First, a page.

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Years later, Hitch would recall with horror the bathos of this scene — ” Does this mean I won’t be able to play in the Old Boy’s match, sir?” asks the heartbroken Ivor. Actually, if this part of the film is less effective than some others, it’s more to do with the impossibility of Ivor Novello, aged 34, playing a schoolboy.

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Sliding into depravity by way of a symbolic subway escalator, our hero first takes to the music hall (it’s a slippery slope!). Hitchcock was more familiar with London’s theatre world than many film people, but the main value he derives from this sequence is the elaborate set of false impressions he engineers at the start of the sequence. At first Novello stands, looking rather dashing and well kitted-out in dinner jacket and bow tie. Then Hitch pulls back to reveal that his star is waiting tables at a swank restaurant. Crime rears it’s ugly head as the lad pockets a stray cigarette-case, but then Hitch pans right and reveals a theatre audience watching the scene, which is constructed for their benefit upon the stage.

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Inheriting wealth, Novello is able to marry the star of the show, but her expensive tastes soon bankrupt him, a development amusingly presented with the aid of two intertitles. The first reading “£30, 000” in Large Impressive Letters, the second repeating the same sum in much smaller ones.

Next comes the seedy life of the gigolo/taxi-dancer, evoked with lip-smacking relish by Hitchcock, aided by some ladies made up to look rather ghastly when a shaft of pure sunlight illuminates the ballroom and exposes the decadence therein. (Several of the dramatic high points of the film have to do with setting Ivor at the mercy of predatory women: he manages to look properly intimidated.) How Ivor gets from here to a Marseille dive, strung out on drink or drugs or something, is not quite as clear as I’d like — this film would fail as a How-To guide to achieving full social depravity.

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But, while commentators applaud the inverted POV shot of Novello, which anticipates a similar one of Cary Grant in NOTORIOUS (and from there is picked up by Nick Ray for REBEL WITHOUT A CAUSE and HOT BLOOD) and the shadowplay with bamboo curtains in the Bunne Shoppe, I was most impressed by the oneiric climax, where the addled and raddled Novello is packed on a ship to England and hallucinates a mad jumble of events from his life, by virtue both of double-exposures and surreal staging — a sailor on the ship literally becomes Novello’s stern father. Maybe this part of the film seemed to be kicking in because I had just changed the music (my highly fizzy-facky VHS of the film had none) from Mendelssohn to Ellington (I highly recommend Ellington for this movie, it has more of a jazz spirit than you’d think). But this sequence is very experimental and strange, and makes DOWNHILL probably the first Hitchcock film whose happy ending could be read as a dream, or the vision of a dying man.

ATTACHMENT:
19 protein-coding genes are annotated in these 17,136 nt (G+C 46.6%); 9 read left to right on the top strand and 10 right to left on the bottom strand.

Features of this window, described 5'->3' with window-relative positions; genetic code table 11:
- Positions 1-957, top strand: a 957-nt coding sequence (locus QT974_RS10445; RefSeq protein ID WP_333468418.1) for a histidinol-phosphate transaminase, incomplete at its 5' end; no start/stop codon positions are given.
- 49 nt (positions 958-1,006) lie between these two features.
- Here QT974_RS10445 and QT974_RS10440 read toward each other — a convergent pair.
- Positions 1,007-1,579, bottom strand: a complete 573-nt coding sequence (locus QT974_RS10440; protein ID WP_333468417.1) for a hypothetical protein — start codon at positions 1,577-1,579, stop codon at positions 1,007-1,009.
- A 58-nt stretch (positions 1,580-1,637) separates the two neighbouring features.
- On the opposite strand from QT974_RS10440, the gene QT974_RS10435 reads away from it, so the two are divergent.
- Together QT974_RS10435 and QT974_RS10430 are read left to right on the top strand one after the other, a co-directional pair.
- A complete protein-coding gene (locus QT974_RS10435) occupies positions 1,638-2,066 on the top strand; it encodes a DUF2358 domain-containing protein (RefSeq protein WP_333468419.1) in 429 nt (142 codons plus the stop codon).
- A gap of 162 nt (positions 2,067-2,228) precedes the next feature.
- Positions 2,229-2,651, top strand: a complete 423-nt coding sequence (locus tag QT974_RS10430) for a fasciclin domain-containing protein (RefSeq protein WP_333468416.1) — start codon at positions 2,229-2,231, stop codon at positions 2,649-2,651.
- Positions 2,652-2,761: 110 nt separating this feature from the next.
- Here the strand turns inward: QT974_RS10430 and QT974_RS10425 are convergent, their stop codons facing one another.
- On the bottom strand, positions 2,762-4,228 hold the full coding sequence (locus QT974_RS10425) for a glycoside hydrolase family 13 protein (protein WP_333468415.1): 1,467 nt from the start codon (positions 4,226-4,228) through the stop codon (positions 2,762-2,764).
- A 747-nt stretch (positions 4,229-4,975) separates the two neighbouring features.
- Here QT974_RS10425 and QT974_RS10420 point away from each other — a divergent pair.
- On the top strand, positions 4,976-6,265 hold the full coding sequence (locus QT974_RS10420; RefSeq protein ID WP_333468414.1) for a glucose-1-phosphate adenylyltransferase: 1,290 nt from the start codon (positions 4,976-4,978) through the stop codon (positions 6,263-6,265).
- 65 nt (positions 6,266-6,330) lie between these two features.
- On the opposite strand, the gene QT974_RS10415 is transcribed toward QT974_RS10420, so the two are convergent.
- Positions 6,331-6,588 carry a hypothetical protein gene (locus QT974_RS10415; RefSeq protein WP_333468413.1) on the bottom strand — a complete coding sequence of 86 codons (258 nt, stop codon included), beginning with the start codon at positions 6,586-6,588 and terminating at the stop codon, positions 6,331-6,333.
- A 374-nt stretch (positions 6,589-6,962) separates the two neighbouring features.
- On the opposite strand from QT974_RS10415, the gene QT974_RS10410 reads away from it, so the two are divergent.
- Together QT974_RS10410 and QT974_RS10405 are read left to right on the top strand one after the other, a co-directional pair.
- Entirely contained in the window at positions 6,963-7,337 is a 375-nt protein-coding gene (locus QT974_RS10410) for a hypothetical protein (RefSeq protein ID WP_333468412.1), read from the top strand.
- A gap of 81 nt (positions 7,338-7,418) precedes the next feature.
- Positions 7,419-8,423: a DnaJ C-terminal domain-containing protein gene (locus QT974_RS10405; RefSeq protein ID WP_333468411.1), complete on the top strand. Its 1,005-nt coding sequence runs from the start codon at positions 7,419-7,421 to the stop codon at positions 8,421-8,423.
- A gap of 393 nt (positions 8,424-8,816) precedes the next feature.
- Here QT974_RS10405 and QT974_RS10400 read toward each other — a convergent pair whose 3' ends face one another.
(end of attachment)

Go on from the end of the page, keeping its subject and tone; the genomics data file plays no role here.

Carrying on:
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(It’s been argued, not so much convincingly but very intriguingly, that Hitch films such as SUSPICION and VERTIGO actually become dreams partway through — the second half of VERTIGO, from shortly after Kim Novak’s first death plunge, is all playing in Jimmy Stewart’s grief-deranged head as he vegetates in the asylum, undergoing music therapy, while SUSPICION really ends with the poisoned milk, as Hitch intended, and the big make-up scene with the involved explanation is Joan Fontaine’s fantasy. I don’t believe either of these interpretations, but I love them. Chris Marker posits the VERTIGO hypothesis, Bill Krohn offers the SUSPICION one.)

The happy family reunion and Old Boy’s match which end DOWNHILL come hard on the heels of the dissipated Novello’s hallucinatory sea voyage, which in itself might not be happening (it has some of the same zonked feverishness as Dorothy’s trip to Oz by tornado), so it’s not a huge stretch to see them as imaginary. This probably wasn’t Hitch’s intention, and certainly not the primary interpretation he wanted us to leap to, but it connects DOWNHILL to some very interesting later Hitchcockian conundrums… when a director’s work strays this close to dream, and regularly incorporates dreams, hallucinations, flashbacks and other subjective effects into its narration, it’s easy to imagine it sliding all the way into mirage.